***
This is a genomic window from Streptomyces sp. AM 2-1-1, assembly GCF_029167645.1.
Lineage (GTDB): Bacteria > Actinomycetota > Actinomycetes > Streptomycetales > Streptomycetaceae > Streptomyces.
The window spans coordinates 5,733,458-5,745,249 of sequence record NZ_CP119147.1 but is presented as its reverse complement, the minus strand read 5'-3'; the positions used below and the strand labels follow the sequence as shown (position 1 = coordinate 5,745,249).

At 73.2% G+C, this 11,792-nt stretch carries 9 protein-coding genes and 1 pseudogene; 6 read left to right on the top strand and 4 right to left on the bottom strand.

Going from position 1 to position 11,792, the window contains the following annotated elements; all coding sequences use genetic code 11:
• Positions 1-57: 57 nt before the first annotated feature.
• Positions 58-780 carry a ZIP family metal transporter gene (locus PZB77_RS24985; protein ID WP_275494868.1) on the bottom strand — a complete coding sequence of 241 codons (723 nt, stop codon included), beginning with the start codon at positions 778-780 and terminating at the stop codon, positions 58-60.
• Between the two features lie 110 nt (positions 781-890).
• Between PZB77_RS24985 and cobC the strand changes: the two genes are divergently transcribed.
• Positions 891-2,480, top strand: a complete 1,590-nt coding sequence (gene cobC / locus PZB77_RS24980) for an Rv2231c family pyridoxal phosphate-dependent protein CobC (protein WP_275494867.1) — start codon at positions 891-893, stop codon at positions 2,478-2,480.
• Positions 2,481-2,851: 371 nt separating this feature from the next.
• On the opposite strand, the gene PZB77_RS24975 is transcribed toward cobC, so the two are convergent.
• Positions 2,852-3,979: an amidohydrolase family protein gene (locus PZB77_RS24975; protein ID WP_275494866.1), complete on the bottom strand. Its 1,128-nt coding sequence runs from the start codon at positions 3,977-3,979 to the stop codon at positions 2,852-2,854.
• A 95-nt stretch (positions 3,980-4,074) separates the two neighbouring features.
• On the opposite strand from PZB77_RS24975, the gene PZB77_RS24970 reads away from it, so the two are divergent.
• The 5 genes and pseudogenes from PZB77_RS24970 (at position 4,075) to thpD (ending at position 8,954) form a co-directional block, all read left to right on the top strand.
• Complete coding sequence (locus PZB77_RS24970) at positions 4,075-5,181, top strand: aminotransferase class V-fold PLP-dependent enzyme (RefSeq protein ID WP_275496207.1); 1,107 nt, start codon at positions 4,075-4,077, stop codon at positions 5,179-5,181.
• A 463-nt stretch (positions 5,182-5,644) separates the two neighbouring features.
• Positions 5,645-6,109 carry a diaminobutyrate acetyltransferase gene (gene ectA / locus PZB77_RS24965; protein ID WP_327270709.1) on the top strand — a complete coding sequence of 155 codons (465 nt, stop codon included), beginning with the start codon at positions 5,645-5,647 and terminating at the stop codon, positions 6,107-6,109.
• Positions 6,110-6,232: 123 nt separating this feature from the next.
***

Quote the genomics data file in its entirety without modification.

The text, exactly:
This is a genomic window from Streptomyces sp. AM 2-1-1, assembly GCF_029167645.1.
Lineage (GTDB): Bacteria > Actinomycetota > Actinomycetes > Streptomycetales > Streptomycetaceae > Streptomyces.
The window spans coordinates 5,733,458-5,745,249 of sequence record NZ_CP119147.1 but is presented as its reverse complement, the minus strand read 5'-3'; the positions used below and the strand labels follow the sequence as shown (position 1 = coordinate 5,745,249).

At 73.2% G+C, this 11,792-nt stretch carries 9 protein-coding genes and 1 pseudogene; 6 read left to right on the top strand and 4 right to left on the bottom strand.

Going from position 1 to position 11,792, the window contains the following annotated elements; all coding sequences use genetic code 11:
• Positions 1-57: 57 nt before the first annotated feature.
• Positions 58-780 carry a ZIP family metal transporter gene (locus PZB77_RS24985; protein ID WP_275494868.1) on the bottom strand — a complete coding sequence of 241 codons (723 nt, stop codon included), beginning with the start codon at positions 778-780 and terminating at the stop codon, positions 58-60.
• Between the two features lie 110 nt (positions 781-890).
• Between PZB77_RS24985 and cobC the strand changes: the two genes are divergently transcribed.
• Positions 891-2,480, top strand: a complete 1,590-nt coding sequence (gene cobC / locus PZB77_RS24980) for an Rv2231c family pyridoxal phosphate-dependent protein CobC (protein WP_275494867.1) — start codon at positions 891-893, stop codon at positions 2,478-2,480.
• Positions 2,481-2,851: 371 nt separating this feature from the next.
• On the opposite strand, the gene PZB77_RS24975 is transcribed toward cobC, so the two are convergent.
• Positions 2,852-3,979: an amidohydrolase family protein gene (locus PZB77_RS24975; protein ID WP_275494866.1), complete on the bottom strand. Its 1,128-nt coding sequence runs from the start codon at positions 3,977-3,979 to the stop codon at positions 2,852-2,854.
• A 95-nt stretch (positions 3,980-4,074) separates the two neighbouring features.
• On the opposite strand from PZB77_RS24975, the gene PZB77_RS24970 reads away from it, so the two are divergent.
• The 5 genes and pseudogenes from PZB77_RS24970 (at position 4,075) to thpD (ending at position 8,954) form a co-directional block, all read left to right on the top strand.
• Complete coding sequence (locus PZB77_RS24970) at positions 4,075-5,181, top strand: aminotransferase class V-fold PLP-dependent enzyme (RefSeq protein ID WP_275496207.1); 1,107 nt, start codon at positions 4,075-4,077, stop codon at positions 5,179-5,181.
• A 463-nt stretch (positions 5,182-5,644) separates the two neighbouring features.
• Positions 5,645-6,109 carry a diaminobutyrate acetyltransferase gene (gene ectA / locus PZB77_RS24965; protein ID WP_327270709.1) on the top strand — a complete coding sequence of 155 codons (465 nt, stop codon included), beginning with the start codon at positions 5,645-5,647 and terminating at the stop codon, positions 6,107-6,109.
• Positions 6,110-6,232: 123 nt separating this feature from the next.